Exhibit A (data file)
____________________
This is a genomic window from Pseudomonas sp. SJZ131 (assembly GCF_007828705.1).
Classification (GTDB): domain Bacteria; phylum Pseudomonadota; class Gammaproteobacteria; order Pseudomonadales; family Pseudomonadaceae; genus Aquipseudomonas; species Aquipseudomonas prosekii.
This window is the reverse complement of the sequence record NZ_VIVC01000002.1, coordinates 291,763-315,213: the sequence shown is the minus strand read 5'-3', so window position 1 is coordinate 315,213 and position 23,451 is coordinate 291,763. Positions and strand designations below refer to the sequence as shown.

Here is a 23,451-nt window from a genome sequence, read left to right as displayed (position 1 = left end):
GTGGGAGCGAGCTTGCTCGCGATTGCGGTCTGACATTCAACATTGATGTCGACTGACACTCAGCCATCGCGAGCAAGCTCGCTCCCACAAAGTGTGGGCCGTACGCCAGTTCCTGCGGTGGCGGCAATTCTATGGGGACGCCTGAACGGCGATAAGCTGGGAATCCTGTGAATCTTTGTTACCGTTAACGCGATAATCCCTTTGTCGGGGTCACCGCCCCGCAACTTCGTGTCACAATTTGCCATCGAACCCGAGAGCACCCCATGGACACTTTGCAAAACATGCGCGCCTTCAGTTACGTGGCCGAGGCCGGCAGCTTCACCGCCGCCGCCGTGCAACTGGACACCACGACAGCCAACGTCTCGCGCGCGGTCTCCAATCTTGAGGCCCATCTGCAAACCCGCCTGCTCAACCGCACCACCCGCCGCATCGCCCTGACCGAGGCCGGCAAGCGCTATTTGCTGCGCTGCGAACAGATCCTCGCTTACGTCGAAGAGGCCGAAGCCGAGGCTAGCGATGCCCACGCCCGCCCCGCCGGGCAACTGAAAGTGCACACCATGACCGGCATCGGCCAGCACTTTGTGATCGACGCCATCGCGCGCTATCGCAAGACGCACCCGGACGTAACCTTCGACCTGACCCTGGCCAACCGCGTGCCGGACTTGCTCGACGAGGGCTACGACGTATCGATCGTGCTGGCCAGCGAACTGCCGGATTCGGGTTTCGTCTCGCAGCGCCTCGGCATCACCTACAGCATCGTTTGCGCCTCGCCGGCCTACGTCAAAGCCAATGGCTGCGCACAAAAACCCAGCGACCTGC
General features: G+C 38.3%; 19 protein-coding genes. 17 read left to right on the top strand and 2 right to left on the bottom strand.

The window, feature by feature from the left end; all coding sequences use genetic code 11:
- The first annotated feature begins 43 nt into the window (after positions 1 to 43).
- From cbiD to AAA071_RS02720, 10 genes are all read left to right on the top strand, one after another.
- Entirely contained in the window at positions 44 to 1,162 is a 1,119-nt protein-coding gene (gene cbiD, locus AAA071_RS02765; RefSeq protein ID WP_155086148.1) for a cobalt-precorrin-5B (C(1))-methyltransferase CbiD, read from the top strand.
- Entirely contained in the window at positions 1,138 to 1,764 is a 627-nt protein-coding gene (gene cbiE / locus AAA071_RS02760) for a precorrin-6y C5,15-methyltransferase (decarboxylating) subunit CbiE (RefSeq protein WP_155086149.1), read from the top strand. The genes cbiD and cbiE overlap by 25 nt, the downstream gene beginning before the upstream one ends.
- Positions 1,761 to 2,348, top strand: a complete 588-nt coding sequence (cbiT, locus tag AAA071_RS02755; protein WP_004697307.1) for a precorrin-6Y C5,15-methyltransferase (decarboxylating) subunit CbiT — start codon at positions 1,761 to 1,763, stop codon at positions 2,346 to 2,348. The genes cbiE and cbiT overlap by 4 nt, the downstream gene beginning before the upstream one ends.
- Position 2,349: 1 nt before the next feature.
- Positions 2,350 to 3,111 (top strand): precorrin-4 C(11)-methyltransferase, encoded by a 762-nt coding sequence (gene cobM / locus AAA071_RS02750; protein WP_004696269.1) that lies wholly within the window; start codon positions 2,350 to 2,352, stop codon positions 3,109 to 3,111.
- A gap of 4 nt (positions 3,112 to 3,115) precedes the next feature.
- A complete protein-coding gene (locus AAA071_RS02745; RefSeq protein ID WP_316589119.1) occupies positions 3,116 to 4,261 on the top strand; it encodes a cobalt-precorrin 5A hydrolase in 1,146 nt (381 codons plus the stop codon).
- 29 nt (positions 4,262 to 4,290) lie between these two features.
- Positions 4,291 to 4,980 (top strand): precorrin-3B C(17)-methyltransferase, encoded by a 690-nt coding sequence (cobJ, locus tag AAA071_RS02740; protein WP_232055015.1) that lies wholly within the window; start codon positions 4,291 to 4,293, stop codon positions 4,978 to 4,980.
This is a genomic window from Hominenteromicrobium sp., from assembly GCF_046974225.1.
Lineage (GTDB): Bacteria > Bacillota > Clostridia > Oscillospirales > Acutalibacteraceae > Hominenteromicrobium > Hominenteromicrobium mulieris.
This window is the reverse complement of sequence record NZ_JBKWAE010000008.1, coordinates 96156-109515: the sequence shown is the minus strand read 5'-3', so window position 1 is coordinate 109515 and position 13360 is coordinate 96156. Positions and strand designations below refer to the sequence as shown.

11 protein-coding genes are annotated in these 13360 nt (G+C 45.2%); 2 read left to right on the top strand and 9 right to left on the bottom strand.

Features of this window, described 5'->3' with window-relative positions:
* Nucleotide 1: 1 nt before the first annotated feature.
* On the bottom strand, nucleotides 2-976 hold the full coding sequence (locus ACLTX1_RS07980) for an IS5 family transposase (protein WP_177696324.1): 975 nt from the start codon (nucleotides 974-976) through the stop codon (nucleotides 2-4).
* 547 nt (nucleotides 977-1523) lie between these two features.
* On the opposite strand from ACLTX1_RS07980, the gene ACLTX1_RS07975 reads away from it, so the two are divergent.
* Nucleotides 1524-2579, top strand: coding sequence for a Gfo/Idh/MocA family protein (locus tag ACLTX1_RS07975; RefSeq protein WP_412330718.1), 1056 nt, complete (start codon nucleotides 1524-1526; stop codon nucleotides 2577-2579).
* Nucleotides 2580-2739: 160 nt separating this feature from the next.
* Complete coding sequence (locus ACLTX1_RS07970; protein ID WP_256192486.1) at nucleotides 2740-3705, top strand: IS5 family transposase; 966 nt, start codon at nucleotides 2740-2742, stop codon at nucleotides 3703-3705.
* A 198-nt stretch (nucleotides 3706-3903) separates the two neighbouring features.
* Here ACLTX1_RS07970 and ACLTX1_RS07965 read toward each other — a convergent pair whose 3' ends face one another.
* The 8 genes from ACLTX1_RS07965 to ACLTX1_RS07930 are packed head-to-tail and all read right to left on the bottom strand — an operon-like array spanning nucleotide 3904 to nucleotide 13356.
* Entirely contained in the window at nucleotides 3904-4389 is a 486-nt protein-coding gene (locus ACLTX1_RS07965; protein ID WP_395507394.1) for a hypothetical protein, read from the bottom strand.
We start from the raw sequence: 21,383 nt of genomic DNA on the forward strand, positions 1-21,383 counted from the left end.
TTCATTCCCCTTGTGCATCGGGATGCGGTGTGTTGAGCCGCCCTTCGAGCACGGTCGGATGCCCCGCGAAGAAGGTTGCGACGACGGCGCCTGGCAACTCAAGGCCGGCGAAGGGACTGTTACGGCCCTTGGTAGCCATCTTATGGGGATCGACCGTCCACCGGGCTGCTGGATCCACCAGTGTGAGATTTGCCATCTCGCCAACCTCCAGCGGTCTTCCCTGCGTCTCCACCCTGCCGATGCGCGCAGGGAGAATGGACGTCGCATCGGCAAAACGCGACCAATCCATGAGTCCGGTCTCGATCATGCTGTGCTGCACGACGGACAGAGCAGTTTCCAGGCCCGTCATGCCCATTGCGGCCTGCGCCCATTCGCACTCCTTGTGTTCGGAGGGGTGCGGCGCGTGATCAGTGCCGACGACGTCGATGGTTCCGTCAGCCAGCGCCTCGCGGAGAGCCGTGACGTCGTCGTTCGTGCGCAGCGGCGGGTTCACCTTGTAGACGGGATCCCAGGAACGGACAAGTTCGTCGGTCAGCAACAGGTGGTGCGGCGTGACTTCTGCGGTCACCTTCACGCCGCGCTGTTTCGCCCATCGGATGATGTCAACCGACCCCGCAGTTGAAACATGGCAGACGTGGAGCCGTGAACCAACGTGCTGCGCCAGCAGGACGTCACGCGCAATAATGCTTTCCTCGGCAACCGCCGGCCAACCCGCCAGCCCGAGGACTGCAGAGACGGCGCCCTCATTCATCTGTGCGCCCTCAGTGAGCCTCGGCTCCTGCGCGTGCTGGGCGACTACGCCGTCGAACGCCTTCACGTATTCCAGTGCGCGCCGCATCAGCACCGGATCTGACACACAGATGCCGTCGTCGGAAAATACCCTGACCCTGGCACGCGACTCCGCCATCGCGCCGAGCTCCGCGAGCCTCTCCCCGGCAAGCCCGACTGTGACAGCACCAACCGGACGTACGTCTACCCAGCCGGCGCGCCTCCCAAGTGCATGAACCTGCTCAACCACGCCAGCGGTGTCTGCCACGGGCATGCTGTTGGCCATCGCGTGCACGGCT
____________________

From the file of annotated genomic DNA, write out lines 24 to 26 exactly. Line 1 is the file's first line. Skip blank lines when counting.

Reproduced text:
* Nucleotide 1: 1 nt before the first annotated feature.
* On the bottom strand, nucleotides 2-976 hold the full coding sequence (locus ACLTX1_RS07980) for an IS5 family transposase (protein WP_177696324.1): 975 nt from the start codon (nucleotides 974-976) through the stop codon (nucleotides 2-4).
* 547 nt (nucleotides 977-1523) lie between these two features.